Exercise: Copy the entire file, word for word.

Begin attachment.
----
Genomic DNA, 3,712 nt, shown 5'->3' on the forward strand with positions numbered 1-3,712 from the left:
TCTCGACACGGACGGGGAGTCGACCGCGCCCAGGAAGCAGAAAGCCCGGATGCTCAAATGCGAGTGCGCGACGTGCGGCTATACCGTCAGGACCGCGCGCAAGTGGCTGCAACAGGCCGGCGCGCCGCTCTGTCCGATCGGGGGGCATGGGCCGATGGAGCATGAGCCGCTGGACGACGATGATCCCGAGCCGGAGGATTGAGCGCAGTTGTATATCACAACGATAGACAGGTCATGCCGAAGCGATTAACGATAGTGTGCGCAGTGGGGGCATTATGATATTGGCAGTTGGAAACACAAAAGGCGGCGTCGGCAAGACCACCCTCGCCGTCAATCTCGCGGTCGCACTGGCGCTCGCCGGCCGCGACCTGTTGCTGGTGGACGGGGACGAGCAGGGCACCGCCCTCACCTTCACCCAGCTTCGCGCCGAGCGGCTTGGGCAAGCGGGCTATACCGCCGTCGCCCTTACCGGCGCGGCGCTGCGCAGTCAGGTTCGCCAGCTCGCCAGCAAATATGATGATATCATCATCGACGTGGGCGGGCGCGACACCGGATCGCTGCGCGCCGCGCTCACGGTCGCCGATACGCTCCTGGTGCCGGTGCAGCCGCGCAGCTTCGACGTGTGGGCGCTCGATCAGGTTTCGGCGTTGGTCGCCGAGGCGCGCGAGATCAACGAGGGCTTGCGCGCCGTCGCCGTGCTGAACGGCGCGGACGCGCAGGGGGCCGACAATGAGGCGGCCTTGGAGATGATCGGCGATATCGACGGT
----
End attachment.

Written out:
Genomic DNA, 3,712 nt, shown 5'->3' on the forward strand with positions numbered 1-3,712 from the left:
TCTCGACACGGACGGGGAGTCGACCGCGCCCAGGAAGCAGAAAGCCCGGATGCTCAAATGCGAGTGCGCGACGTGCGGCTATACCGTCAGGACCGCGCGCAAGTGGCTGCAACAGGCCGGCGCGCCGCTCTGTCCGATCGGGGGGCATGGGCCGATGGAGCATGAGCCGCTGGACGACGATGATCCCGAGCCGGAGGATTGAGCGCAGTTGTATATCACAACGATAGACAGGTCATGCCGAAGCGATTAACGATAGTGTGCGCAGTGGGGGCATTATGATATTGGCAGTTGGAAACACAAAAGGCGGCGTCGGCAAGACCACCCTCGCCGTCAATCTCGCGGTCGCACTGGCGCTCGCCGGCCGCGACCTGTTGCTGGTGGACGGGGACGAGCAGGGCACCGCCCTCACCTTCACCCAGCTTCGCGCCGAGCGGCTTGGGCAAGCGGGCTATACCGCCGTCGCCCTTACCGGCGCGGCGCTGCGCAGTCAGGTTCGCCAGCTCGCCAGCAAATATGATGATATCATCATCGACGTGGGCGGGCGCGACACCGGATCGCTGCGCGCCGCGCTCACGGTCGCCGATACGCTCCTGGTGCCGGTGCAGCCGCGCAGCTTCGACGTGTGGGCGCTCGATCAGGTTTCGGCGTTGGTCGCCGAGGCGCGCGAGATCAACGAGGGCTTGCGCGCCGTCGCCGTGCTGAACGGCGCGGACGCGCAGGGGGCCGACAATGAGGCGGCCTTGGAGATGATCGGCGATATCGACGGT